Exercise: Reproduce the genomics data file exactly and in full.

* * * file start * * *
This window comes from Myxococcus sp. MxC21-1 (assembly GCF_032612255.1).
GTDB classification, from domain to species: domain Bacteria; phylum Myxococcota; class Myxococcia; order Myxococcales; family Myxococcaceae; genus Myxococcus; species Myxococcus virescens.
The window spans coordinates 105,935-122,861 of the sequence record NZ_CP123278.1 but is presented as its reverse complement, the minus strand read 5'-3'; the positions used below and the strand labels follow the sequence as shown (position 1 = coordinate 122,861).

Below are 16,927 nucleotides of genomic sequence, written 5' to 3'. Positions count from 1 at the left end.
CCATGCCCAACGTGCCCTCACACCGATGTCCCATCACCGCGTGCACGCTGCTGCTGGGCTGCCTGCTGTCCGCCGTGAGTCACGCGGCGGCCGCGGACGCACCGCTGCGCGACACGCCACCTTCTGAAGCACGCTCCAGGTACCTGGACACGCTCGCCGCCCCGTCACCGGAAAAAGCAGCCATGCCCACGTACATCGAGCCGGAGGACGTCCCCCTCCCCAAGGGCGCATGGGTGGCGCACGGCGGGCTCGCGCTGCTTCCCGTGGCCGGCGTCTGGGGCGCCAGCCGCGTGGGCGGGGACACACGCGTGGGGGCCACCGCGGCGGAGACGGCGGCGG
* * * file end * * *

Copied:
This window comes from Myxococcus sp. MxC21-1 (assembly GCF_032612255.1).
GTDB classification, from domain to species: domain Bacteria; phylum Myxococcota; class Myxococcia; order Myxococcales; family Myxococcaceae; genus Myxococcus; species Myxococcus virescens.
The window spans coordinates 105,935-122,861 of the sequence record NZ_CP123278.1 but is presented as its reverse complement, the minus strand read 5'-3'; the positions used below and the strand labels follow the sequence as shown (position 1 = coordinate 122,861).

Below are 16,927 nucleotides of genomic sequence, written 5' to 3'. Positions count from 1 at the left end.
CCATGCCCAACGTGCCCTCACACCGATGTCCCATCACCGCGTGCACGCTGCTGCTGGGCTGCCTGCTGTCCGCCGTGAGTCACGCGGCGGCCGCGGACGCACCGCTGCGCGACACGCCACCTTCTGAAGCACGCTCCAGGTACCTGGACACGCTCGCCGCCCCGTCACCGGAAAAAGCAGCCATGCCCACGTACATCGAGCCGGAGGACGTCCCCCTCCCCAAGGGCGCATGGGTGGCGCACGGCGGGCTCGCGCTGCTTCCCGTGGCCGGCGTCTGGGGCGCCAGCCGCGTGGGCGGGGACACACGCGTGGGGGCCACCGCGGCGGAGACGGCGGCGG